The authors presented their strategy to fight the bloat with suggestions, practical advises and associated tools such as JUnit, Ant, Hibernate, Kodo or Spring. This book is not a reference to these agile technologies but provides enough information on their design principles to justify how they can become the foundations to build reliable, extensible enterprise systems.

The suggestions such as 'Do one thing, and Do it Well', 'Strive for Transparency', 'Allow for Extension' are direct, full of experienced insight and supported by definite examples and best practices.

The beginning sentence of the book simply states: Java development is in crisis. Now that is a strong assertion. The J2EE evangelists and architects and big application server vendors will surely disagree. But the book is full of such opinions. One may agree or disagree with these assertions but their directness will make one think. That, in my opinion, is an important purpose of any book. In that sense, it is an important book for those who like to think what they are doing.

(0 of 2 customers found this review helpful)

 
3.0

Coding Simple

By simple coder

from Undisclosed

Comments about oreilly Better, Faster, Lighter Java:

Coding simple is a joke. Lack of standards brings lots of ways of doing the same thing. For example, database persistence. We have JDBC, JDO, Sql Maps, Hibernate, J2EE CMP and what not. Every solution is depend on the manpower, cost and time it requires to do it. We do not have to be acrid about one way or another. A good architect will select what is cost affective and right at that time.

Data centric application may not use JDO or hibernate but simple RAD applications will benefit from JDO/hibernate.

It is sad that after RDBMS there has been no advances in persistence. OODBMS came up but was not well-received by users for obvious reasons. For now a symbiotic relationship between database and application code is a must.

(2 of 7 customers found this review helpful)

 
3.0

almost

By Anonymous

from Undisclosed

Comments about oreilly Better, Faster, Lighter Java:

"Do you want to be the COBOL developer of the 21st century?" page 9.

well you are, and it happened rather a while ago. the book goes about, oh, 2/3 of the way toward showing a fix for the problem. but msrs. Tate & Gehtland are not true database wonks (you can see it in how they talk about databases), and that remains the problem with java; especially the Enterprise variety. enterprise development without a deep understanding of data modeling is a travesty. java started as a client (applet) approach to language; we're still paying dearly for this 'small' view. as the authors point out, EJB isn't the answer. some of the answer is in the text; much of it lies in the world of relational database modeling.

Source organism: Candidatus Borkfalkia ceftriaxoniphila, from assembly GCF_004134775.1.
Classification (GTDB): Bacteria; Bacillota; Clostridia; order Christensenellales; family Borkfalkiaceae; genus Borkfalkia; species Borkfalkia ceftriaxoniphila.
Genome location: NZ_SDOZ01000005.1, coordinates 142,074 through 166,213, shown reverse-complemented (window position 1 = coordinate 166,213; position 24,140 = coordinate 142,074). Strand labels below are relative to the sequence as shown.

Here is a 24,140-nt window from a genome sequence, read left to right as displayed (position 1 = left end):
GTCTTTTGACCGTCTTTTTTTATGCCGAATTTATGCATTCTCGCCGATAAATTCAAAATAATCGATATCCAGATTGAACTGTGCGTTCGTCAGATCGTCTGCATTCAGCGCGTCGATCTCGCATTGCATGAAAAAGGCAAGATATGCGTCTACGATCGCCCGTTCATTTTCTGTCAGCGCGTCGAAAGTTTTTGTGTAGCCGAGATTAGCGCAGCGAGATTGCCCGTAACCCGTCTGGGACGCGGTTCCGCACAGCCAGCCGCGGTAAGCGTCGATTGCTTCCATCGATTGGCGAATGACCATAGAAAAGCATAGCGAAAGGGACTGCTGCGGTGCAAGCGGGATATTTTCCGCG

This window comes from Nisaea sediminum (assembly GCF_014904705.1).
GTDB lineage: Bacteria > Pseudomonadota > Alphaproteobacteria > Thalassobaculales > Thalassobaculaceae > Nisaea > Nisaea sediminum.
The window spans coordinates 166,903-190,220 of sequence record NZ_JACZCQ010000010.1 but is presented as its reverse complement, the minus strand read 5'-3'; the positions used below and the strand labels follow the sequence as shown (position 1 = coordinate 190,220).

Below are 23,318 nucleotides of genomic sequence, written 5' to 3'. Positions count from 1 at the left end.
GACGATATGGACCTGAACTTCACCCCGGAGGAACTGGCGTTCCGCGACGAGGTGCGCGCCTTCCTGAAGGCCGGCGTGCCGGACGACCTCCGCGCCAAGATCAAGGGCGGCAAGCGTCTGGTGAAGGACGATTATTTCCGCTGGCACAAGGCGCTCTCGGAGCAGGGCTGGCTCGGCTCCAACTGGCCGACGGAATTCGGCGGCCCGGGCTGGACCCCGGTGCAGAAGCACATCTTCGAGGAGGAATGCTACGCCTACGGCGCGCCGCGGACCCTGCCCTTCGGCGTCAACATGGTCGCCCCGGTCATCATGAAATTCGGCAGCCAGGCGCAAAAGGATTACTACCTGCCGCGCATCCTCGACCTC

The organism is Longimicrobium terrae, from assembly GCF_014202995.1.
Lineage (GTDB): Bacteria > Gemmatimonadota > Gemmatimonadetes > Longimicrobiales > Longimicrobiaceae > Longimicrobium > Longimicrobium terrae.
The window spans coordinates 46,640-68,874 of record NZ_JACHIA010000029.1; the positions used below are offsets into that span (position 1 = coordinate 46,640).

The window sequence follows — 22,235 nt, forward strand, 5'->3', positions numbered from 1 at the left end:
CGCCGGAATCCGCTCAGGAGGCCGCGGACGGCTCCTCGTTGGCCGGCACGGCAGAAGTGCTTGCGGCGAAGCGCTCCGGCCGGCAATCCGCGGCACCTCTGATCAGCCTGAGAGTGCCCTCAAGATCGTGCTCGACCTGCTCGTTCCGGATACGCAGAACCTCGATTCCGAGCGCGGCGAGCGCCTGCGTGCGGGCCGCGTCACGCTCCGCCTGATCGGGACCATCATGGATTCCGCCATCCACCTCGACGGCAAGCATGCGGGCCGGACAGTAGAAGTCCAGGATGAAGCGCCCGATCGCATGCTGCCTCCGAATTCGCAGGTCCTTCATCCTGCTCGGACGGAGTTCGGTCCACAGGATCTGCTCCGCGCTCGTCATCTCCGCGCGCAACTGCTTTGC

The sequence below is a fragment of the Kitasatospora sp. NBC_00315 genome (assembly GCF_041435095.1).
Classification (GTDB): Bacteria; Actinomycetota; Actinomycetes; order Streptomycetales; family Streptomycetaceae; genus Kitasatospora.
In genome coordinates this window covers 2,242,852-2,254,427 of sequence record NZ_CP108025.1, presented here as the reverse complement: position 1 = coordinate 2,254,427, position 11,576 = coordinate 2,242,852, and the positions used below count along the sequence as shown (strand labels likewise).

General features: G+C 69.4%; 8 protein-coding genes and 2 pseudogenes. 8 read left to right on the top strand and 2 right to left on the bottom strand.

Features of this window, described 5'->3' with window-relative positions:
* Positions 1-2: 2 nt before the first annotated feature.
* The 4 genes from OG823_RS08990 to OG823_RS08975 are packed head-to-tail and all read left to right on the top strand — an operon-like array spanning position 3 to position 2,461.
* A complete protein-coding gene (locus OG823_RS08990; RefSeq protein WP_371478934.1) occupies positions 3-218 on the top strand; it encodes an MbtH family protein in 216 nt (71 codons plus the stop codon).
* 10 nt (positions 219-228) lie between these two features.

put simply, java folk view data the way COBOL did before Dr. Codd and his 12 kids showed them the way to Application Independent Data Storage (tm). java folk think that their application is the only way into the data. the relational database is designed to support arbitrary access; treating it like a bunch of VSAM files (which is what 99.44% of java developers do; 'we don't need no stinkin foreign keys') is tres retrograde. this is why java will lose. it's data model is 35 years old.

even, perish the thought, should the java twinks get their way, users lose; their data is no longer open, but tied up in 0 NF databases and (God punish them severely) XML. tagged text files aren't 35 years old; their 40 years old.

the relational database is really what OO claims: data and its control in one place. java folk go around writing pages of stuff, when the proper solution is a 3 NF database with check constraints (and possibly other stuff, but still in the database WITH THE DATA).

remember the mantra: the DATA is the application, not the code. the best we can hope is that the coders don't screw up the data beyond repair.